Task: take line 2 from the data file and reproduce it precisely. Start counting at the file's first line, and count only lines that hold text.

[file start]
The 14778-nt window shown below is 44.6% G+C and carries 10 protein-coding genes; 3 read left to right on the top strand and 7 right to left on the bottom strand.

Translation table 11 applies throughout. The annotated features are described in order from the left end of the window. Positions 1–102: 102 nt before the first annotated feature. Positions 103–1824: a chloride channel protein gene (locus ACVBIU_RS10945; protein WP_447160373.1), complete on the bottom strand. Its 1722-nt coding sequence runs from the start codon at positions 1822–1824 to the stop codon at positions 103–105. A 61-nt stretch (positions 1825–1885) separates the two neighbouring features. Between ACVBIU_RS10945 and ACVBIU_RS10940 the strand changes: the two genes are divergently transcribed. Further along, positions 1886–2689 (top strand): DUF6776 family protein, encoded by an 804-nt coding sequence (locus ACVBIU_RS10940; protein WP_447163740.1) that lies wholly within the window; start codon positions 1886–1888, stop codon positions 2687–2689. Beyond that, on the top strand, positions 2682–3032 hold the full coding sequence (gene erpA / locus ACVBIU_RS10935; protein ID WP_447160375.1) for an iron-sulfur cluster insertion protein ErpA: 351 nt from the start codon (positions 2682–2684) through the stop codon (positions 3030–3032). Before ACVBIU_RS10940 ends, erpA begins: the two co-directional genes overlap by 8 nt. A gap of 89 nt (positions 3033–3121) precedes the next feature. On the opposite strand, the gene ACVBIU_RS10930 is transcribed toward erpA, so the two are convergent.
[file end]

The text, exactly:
Translation table 11 applies throughout. The annotated features are described in order from the left end of the window. Positions 1–102: 102 nt before the first annotated feature. Positions 103–1824: a chloride channel protein gene (locus ACVBIU_RS10945; protein WP_447160373.1), complete on the bottom strand. Its 1722-nt coding sequence runs from the start codon at positions 1822–1824 to the stop codon at positions 103–105. A 61-nt stretch (positions 1825–1885) separates the two neighbouring features. Between ACVBIU_RS10945 and ACVBIU_RS10940 the strand changes: the two genes are divergently transcribed. Further along, positions 1886–2689 (top strand): DUF6776 family protein, encoded by an 804-nt coding sequence (locus ACVBIU_RS10940; protein WP_447163740.1) that lies wholly within the window; start codon positions 1886–1888, stop codon positions 2687–2689. Beyond that, on the top strand, positions 2682–3032 hold the full coding sequence (gene erpA / locus ACVBIU_RS10935; protein ID WP_447160375.1) for an iron-sulfur cluster insertion protein ErpA: 351 nt from the start codon (positions 2682–2684) through the stop codon (positions 3030–3032). Before ACVBIU_RS10940 ends, erpA begins: the two co-directional genes overlap by 8 nt. A gap of 89 nt (positions 3033–3121) precedes the next feature. On the opposite strand, the gene ACVBIU_RS10930 is transcribed toward erpA, so the two are convergent.